Ammonia Risk Evaluation Good News—Or Not

Babies born in the year the United States Environmental Protection Agency (EPA) last set a human health assessment for ammonia are adults now, and it looks like it’s not as risky now than it was back then. What does EPA’s new assessment portend for facilities that use ammonia and the standard set by the Occupational Safety and Health Administration (OSHA) for workers who handle the chemical? Will You Be Affected? The new assessment may seem like good news for facilities that use ammonia. Fertiliser manufacturers, albeit the largest users of commercially produced ammonia, are not the only ones affected by EPA’s new risk assessment. Other industries that should take note of the updated human health assessment for ammonia include food producers; household product manufacturers; water purifiers; pharmaceutical and other chemical producers; any facility that uses an ammonia-based refrigeration system; combustion sources, such as some industrial boilers that use ammonia to reduce nitrogen oxide emissions; livestock operations; and wastewater companies, to name a few. However, the costs of using ammonia could rise if OSHA changes the worker health standard in response to EPA’s new risk assessment. The EPA risk value is much more stringent that limits set for workers by OSHA. The New Assessment Is Less Stringent EPA’s Integrated Risk Information System (IRIS) assessment is an evaluation of the non-cancer health effects of ammonia when it is inhaled. It includes an estimate of the amount of ammonia that one can breathe every day for a lifetime that is likely to be without harmful health effects. This is known as an inhalation reference concentration (RfC). The RfC for ammonia was developed from a 1989 occupational study that looked at the relationship between decreased lung function and long-term exposure to ammonia from workers at a soda ash plant. Ammonia was last evaluated by the IRIS program in 1991. The result of the re-evaluation recently posted by the EPA, the RfC is less stringent than what was previously on the IRIS database. The new RfC for ammonia is 0.5 milligrams per cubic metre (mg/m3). The previous RfC set in 1991 was 0.3 mg/m3. According to the EPA, respiratory effects have been identified as a human health hazard following inhalation of ammonia. This hazard determination is based on findings from multiple human studies in different settings (workers in industrial, cleaning, and agricultural settings; volunteers exposed for up to 6 hours under controlled conditions; and case reports) and animals. OSHA Limit Much Looser OSHA’s permissible exposure limit (PEL) for ammonia is 35 mg/m3, much less stringent than EPA’s new RfC and considerably less stringent than the National Institute for Occupational Safety and Health’s (NIOSH) recommended exposure limit of 18 mg/m3. A huge discrepancy between OSHA’s PEL and EPA’s RfC for ammonia has existed for years. EPA’s new assessment does not narrow that gap in any significant way. However, with renewed risk assessment focus on ammonia, OSHA will certainly be pressured to tighten its standard for ammonia in the workplace.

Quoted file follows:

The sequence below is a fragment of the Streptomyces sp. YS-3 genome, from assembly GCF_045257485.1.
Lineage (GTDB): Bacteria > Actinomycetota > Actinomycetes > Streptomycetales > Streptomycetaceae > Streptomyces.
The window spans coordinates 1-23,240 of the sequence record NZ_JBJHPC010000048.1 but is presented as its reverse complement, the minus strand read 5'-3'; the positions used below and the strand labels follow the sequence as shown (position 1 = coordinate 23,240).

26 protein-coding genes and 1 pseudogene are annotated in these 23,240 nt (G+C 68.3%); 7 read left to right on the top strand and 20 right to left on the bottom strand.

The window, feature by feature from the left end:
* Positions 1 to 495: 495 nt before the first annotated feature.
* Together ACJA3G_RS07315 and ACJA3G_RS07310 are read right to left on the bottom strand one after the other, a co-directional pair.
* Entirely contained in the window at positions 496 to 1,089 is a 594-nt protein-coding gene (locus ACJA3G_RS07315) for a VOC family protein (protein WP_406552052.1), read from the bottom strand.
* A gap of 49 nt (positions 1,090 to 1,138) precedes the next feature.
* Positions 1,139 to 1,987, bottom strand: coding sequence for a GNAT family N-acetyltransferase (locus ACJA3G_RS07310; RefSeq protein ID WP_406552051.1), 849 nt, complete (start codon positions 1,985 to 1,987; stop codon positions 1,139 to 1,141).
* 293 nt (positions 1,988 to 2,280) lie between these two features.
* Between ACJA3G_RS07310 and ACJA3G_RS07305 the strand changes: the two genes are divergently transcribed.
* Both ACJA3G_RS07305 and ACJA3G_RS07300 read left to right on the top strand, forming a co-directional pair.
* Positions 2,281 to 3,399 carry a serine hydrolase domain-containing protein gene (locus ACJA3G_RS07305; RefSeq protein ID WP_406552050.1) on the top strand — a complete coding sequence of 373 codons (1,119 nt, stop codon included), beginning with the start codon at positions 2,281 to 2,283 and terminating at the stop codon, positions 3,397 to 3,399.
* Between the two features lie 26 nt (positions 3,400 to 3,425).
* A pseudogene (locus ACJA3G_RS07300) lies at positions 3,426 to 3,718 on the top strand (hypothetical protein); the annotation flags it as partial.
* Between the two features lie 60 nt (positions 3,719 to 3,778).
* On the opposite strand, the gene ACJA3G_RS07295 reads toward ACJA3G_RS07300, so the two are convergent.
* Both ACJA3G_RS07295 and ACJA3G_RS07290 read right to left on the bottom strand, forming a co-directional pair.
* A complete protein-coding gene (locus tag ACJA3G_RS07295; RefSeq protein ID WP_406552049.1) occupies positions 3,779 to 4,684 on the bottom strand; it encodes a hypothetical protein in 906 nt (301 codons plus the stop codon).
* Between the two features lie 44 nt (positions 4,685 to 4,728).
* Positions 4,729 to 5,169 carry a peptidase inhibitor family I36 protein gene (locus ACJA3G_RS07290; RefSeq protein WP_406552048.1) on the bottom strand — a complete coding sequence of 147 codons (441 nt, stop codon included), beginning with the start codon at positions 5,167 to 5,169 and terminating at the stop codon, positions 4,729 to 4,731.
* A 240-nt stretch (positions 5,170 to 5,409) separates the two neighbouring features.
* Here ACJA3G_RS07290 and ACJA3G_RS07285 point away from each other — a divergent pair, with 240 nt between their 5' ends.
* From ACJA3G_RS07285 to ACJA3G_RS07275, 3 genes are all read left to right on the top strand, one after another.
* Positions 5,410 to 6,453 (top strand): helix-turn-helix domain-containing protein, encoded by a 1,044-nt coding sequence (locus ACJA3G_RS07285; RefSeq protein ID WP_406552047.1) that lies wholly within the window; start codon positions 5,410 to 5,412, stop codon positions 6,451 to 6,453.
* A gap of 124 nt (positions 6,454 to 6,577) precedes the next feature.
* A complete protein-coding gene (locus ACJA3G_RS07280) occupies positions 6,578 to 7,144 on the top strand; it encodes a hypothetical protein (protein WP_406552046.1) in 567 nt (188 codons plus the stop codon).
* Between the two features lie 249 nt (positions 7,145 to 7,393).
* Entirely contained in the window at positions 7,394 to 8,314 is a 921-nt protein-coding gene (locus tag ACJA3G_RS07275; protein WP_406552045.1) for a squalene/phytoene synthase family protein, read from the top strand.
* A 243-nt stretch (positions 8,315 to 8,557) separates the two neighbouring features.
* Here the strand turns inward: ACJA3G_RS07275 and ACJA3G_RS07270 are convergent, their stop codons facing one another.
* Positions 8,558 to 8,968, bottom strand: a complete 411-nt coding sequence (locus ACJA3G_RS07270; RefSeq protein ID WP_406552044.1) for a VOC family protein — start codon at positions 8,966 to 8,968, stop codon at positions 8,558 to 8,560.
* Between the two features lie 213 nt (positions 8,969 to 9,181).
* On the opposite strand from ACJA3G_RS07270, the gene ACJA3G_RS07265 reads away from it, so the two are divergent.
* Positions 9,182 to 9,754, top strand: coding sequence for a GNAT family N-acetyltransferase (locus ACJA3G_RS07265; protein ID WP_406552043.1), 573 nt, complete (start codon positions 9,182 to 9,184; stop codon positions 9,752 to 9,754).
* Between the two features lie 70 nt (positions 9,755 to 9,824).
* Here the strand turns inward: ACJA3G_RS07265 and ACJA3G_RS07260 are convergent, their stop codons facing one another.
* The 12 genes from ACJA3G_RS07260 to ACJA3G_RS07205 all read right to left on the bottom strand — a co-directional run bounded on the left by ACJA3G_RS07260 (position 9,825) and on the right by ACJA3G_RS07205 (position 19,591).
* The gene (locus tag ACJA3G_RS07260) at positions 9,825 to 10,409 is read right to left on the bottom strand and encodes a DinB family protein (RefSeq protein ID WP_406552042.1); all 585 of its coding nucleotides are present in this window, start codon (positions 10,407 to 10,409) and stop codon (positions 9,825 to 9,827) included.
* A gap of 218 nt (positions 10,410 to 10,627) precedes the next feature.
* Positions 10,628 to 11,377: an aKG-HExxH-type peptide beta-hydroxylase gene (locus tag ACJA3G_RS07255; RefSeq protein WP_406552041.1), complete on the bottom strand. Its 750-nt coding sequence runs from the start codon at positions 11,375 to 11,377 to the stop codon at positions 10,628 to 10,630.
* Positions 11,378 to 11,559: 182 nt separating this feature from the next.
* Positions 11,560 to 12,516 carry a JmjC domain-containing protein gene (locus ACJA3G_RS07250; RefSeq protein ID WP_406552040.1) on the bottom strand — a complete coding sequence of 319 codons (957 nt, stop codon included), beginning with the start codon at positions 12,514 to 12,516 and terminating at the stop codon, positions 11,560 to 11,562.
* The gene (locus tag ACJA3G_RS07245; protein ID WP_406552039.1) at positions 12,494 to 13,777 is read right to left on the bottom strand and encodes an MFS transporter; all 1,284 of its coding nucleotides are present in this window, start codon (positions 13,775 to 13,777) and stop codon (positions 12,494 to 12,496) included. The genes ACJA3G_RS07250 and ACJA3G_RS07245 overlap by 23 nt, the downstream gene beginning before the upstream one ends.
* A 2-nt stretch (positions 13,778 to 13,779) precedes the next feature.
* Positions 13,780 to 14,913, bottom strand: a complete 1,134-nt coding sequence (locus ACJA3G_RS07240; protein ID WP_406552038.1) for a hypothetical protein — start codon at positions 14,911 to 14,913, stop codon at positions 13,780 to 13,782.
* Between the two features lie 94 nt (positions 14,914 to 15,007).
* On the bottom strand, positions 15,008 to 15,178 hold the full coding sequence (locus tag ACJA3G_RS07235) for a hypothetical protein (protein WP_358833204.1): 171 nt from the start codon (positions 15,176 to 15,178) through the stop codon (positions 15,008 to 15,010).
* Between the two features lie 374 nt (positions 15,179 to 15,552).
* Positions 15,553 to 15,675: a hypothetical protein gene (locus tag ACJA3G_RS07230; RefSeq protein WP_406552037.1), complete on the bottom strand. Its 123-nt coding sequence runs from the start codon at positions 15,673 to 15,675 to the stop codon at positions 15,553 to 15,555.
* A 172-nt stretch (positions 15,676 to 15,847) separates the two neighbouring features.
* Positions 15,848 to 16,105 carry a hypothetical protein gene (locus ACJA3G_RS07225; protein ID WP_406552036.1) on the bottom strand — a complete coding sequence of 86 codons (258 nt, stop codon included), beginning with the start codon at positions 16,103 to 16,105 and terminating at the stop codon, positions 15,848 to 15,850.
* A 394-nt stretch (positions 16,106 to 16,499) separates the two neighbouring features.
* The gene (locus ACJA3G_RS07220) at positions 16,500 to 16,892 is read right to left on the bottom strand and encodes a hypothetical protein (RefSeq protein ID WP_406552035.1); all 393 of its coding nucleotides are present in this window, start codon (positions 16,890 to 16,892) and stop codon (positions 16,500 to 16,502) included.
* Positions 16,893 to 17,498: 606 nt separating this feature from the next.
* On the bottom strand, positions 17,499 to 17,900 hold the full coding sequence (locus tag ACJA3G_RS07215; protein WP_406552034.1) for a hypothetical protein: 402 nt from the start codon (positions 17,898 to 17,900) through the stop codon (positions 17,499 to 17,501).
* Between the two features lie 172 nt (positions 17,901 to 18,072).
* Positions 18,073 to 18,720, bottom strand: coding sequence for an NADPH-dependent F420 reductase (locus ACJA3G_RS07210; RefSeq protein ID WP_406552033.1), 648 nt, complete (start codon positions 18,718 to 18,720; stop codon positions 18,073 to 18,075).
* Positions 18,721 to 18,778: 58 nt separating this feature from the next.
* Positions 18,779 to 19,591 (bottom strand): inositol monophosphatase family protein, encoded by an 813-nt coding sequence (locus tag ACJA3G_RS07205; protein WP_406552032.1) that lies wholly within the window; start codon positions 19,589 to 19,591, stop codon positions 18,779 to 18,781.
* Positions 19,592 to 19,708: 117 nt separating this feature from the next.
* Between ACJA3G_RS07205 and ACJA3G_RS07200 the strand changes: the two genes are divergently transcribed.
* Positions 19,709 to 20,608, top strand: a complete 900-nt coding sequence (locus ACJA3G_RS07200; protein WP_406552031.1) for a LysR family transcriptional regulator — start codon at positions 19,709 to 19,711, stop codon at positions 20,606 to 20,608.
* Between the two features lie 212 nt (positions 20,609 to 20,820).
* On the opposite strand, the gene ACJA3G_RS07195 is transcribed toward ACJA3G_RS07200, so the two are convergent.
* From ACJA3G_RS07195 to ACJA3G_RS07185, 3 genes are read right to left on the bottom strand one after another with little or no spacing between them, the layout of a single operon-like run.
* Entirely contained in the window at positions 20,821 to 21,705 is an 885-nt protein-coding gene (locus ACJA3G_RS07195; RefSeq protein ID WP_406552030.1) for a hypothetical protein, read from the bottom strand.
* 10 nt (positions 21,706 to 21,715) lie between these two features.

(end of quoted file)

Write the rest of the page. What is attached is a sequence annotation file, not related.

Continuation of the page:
EHS Daily Advisor, 27 October 2016 ;http://ehsdailyadvisor.blr.com/ ;